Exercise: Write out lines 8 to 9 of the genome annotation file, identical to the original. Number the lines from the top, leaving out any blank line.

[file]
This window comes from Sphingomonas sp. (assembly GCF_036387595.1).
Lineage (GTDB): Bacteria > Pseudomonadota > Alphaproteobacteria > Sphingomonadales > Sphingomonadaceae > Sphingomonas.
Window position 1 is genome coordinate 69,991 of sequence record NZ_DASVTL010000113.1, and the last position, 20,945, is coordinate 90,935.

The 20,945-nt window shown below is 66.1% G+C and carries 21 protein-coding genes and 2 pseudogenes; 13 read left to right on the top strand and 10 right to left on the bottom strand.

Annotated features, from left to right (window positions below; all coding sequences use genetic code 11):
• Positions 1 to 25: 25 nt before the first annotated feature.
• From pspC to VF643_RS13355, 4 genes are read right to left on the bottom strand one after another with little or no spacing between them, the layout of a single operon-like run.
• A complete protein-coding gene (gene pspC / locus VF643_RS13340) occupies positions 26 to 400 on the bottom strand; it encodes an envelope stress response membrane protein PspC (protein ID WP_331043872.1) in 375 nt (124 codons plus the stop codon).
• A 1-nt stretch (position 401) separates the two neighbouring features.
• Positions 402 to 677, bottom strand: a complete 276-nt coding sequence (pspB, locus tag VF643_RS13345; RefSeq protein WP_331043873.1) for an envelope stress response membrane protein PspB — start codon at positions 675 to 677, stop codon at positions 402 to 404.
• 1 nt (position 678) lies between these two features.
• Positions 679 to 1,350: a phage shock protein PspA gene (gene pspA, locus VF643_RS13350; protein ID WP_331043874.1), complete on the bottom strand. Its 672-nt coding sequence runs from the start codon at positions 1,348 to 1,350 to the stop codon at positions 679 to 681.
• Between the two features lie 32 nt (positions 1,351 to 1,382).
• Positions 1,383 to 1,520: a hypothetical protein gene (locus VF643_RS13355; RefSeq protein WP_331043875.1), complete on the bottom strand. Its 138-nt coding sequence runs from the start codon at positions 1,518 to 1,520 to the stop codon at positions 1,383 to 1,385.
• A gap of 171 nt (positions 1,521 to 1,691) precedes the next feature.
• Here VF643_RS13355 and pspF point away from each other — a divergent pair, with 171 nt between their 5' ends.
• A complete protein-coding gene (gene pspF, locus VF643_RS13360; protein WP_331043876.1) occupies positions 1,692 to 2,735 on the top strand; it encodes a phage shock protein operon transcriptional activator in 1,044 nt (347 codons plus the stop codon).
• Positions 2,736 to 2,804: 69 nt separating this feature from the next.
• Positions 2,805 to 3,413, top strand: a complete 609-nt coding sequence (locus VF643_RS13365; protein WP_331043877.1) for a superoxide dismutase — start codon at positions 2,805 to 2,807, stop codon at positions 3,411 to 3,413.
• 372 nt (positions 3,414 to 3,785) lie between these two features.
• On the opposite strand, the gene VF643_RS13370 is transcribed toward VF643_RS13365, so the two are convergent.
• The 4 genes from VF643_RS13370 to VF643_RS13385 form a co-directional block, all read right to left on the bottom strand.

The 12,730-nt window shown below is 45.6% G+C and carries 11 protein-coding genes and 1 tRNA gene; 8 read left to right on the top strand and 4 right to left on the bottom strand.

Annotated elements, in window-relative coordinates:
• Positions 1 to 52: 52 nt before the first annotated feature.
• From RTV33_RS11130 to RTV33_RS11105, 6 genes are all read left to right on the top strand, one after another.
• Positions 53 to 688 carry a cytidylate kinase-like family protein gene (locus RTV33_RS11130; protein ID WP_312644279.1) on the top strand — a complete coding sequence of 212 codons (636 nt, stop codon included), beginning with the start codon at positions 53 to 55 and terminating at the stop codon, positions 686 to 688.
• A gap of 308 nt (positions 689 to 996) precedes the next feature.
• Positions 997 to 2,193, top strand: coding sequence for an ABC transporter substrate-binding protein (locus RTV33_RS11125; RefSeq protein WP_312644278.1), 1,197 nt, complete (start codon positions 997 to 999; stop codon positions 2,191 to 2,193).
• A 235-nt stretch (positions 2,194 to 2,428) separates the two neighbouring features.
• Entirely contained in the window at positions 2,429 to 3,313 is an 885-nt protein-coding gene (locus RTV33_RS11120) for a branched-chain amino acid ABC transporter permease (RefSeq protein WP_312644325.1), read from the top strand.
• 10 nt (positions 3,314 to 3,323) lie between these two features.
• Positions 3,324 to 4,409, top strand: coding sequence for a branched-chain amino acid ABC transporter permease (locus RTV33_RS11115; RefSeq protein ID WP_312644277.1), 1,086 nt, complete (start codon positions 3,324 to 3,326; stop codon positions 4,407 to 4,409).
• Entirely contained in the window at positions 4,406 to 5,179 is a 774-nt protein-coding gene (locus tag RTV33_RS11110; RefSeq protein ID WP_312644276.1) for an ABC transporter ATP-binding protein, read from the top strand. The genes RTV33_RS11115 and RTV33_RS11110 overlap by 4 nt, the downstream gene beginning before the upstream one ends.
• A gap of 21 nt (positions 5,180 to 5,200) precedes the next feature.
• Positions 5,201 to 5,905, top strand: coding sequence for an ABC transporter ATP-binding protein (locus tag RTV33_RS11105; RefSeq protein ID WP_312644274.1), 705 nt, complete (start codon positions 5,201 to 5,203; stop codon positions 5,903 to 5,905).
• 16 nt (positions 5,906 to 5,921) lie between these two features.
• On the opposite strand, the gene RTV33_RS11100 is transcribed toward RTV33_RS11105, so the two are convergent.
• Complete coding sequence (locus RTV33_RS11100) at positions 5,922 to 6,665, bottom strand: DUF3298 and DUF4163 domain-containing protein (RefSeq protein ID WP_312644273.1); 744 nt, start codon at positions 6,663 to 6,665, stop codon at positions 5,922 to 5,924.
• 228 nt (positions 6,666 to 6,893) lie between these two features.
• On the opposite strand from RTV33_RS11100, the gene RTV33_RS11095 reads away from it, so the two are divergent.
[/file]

• A complete protein-coding gene (gene pspC / locus VF643_RS13340) occupies positions 26 to 400 on the bottom strand; it encodes an envelope stress response membrane protein PspC (protein ID WP_331043872.1) in 375 nt (124 codons plus the stop codon).
• A 1-nt stretch (position 401) separates the two neighbouring features.